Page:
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Pattern Review: Sydney Top

Are you familiar with Seamwork? It’s an online magazine of sorts from the folks behind Colette Patterns that features articles about various aspects of sewing and includes a couple of patterns with each issue. When I got the May issue, I knew I needed to make the Sydney top that was featured.

I loved the cropped look since it would cover my shoulders in sleeveless dresses, but not cover my waist/hip curve (one of the few body parts I’m okay with).  I really, really liked the look of it. So when I had a recent Sunday morning all to myself, I set to it.  I found this grey, lightweight linen in my stash and thought it would the perfect addition to my summer wardrobe. Continue reading Pattern Review: Sydney Top

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Pattern Review: Butterick 6168

[This is part of the Dress Up Party, hosted by Sara at Sew Sweetness. Check it out for lots of pattern reviews and giveaways!]

I’ve long been a fan of Liesl Gibson’s designs (Oliver+S, Straight Stitch Society and Lisette), so when I heard she was partnering up with Butterick to release more Lisette patterns, I was all over that one. Yes, please, where do I sign up?

20150319-145751-53871876.jpgLuckily for me I stumbled onto them back at Sew Expo this spring and bought the Butterick 6168 right away. I made it up using Sara’s new Fantasia voile, which was gorgeous, but I messed up the front somehow and was left with quite the plunging neckline (photos and dress are NSFW!).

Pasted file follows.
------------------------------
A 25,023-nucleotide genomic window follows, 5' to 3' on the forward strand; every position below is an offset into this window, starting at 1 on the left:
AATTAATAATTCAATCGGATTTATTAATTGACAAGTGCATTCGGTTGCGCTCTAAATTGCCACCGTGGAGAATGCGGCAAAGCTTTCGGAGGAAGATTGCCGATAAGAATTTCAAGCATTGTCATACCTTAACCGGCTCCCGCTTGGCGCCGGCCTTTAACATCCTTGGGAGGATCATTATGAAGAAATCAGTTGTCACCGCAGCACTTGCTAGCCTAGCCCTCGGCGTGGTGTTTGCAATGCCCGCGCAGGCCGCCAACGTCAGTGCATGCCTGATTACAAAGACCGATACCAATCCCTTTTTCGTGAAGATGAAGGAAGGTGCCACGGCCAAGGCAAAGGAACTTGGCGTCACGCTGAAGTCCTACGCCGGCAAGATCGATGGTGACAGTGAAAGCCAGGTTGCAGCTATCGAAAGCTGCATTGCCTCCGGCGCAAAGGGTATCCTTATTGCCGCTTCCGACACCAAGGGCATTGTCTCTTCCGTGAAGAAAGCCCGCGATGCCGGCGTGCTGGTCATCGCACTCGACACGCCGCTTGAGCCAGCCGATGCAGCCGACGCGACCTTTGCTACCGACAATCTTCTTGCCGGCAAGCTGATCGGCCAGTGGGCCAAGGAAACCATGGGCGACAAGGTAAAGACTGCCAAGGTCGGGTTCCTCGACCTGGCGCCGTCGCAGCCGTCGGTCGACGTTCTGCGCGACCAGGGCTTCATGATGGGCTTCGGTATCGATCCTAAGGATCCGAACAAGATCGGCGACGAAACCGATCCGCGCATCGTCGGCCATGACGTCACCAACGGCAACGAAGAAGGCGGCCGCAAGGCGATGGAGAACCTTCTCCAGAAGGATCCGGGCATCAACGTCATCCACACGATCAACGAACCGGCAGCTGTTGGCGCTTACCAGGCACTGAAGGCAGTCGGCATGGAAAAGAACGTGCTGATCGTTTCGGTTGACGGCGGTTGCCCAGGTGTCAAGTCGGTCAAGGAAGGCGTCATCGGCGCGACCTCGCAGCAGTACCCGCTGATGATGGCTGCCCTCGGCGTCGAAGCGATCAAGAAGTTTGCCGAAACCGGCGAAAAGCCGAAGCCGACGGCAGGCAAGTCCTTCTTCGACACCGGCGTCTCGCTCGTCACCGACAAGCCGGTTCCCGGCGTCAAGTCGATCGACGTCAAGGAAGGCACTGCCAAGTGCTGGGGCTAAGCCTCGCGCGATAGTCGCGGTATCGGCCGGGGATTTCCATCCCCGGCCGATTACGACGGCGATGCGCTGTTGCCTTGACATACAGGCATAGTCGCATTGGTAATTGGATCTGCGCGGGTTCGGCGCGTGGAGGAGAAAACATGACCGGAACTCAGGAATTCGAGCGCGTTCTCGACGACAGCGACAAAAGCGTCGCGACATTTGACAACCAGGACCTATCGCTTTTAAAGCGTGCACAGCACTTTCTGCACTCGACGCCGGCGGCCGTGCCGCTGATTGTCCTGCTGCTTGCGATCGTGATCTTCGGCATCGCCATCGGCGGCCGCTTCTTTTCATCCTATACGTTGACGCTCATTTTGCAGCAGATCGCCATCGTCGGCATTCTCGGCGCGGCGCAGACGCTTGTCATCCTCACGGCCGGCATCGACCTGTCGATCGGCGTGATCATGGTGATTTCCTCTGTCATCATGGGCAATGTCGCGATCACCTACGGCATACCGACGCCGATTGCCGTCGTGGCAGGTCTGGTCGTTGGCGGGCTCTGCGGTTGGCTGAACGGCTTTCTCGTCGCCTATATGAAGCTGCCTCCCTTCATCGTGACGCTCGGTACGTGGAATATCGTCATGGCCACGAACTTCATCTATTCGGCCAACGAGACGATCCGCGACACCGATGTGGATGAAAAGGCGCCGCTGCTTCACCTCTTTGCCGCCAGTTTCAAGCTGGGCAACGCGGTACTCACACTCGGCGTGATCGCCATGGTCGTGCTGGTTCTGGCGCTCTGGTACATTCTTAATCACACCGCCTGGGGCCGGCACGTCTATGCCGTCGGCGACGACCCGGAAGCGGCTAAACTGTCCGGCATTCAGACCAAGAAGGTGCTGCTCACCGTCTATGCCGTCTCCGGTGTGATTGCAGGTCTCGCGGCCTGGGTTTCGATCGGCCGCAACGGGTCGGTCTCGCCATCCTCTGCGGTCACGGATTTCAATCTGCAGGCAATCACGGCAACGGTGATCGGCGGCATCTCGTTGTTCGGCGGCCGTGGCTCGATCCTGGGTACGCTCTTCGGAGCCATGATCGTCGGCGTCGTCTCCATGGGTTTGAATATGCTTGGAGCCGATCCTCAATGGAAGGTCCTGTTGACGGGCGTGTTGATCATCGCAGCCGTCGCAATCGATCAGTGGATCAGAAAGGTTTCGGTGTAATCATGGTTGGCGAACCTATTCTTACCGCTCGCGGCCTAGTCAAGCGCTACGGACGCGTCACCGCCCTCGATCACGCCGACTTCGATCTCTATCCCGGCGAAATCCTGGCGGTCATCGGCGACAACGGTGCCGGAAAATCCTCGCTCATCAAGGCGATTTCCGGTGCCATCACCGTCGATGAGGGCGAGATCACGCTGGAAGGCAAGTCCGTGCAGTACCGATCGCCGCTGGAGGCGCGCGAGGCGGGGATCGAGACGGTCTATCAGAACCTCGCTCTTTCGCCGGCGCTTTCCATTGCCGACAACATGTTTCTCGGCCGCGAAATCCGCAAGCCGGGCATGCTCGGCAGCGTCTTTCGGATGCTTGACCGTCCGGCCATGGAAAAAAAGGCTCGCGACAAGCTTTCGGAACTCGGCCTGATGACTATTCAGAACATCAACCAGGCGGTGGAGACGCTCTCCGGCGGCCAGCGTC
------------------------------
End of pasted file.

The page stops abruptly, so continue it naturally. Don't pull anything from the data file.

Continue reading Pattern Review: Butterick 6168

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Colette Myrtle dress {pattern review}

It was about a year ago that my best friend started sailing lessons, looking for a new hobby and already fascinated with the sailing days of yore. Since I wasn’t in town, what did I do instead? I bought fabric, of course!

I purchased a few yards from Robert Kaufman’s Nautique Chambray collection and they’ve been waiting patiently for me to find some project or another for them. I have plans for a quilt at some point, but scraps will work for that. What to do with three yards of sailing vessels, though? Then it hit me… I need to make the Myrtle dress so I can teach it this fall.  I can try it out by making a sailing dress!

So that’s what I did.

myrtle making

Colette Patterns is one of my favorite designers and the fact that they are a local-to-me company gives them bonus points. How could I resist?!

Myrtle is designed for knit fabrics, but with plenty of ease and simple design, it totally works for woven fabrics as well. If you decide to go the woven route, make sure you choose something soft. The chambray works, but I will admit that it’s just at the edge of having a little too much body. Fabrics like rayon, faille, silk charmeuse would all work beautiful and have just as much drape as the knit. The chambray has enough body that I have to work the cowl just a little to make it not stand out on my chest (not exactly the best look!), so if you choose to go that route, pick one with some fluidity.

Like all the Colette patterns, the instructions are clear and straightforward. The primer is well-written and includes all the needed details for easy construction. Well, except for the waistband. This is where it got a little weird.

I tried to follow her instructions for using a woven, but I ended up doing it differently and wouldn’t even try it her way again. Sewing down the casing after inserting the elastic is more difficult than it should be. For beginning sewists, the frustration caused by that technique could be enough to set them off sewing clothes for a long time. Instead, sew the casing first, then insert the elastic.

myrtle waist

She uses a self facing for the front bodice piece, which works well, but I’m curious how it would look with a different fabric for the facing. I may try that at some point just to see how it changes the look.  The back is finished with bias tape and I just made my own with the same fabric.

myrtle shoulder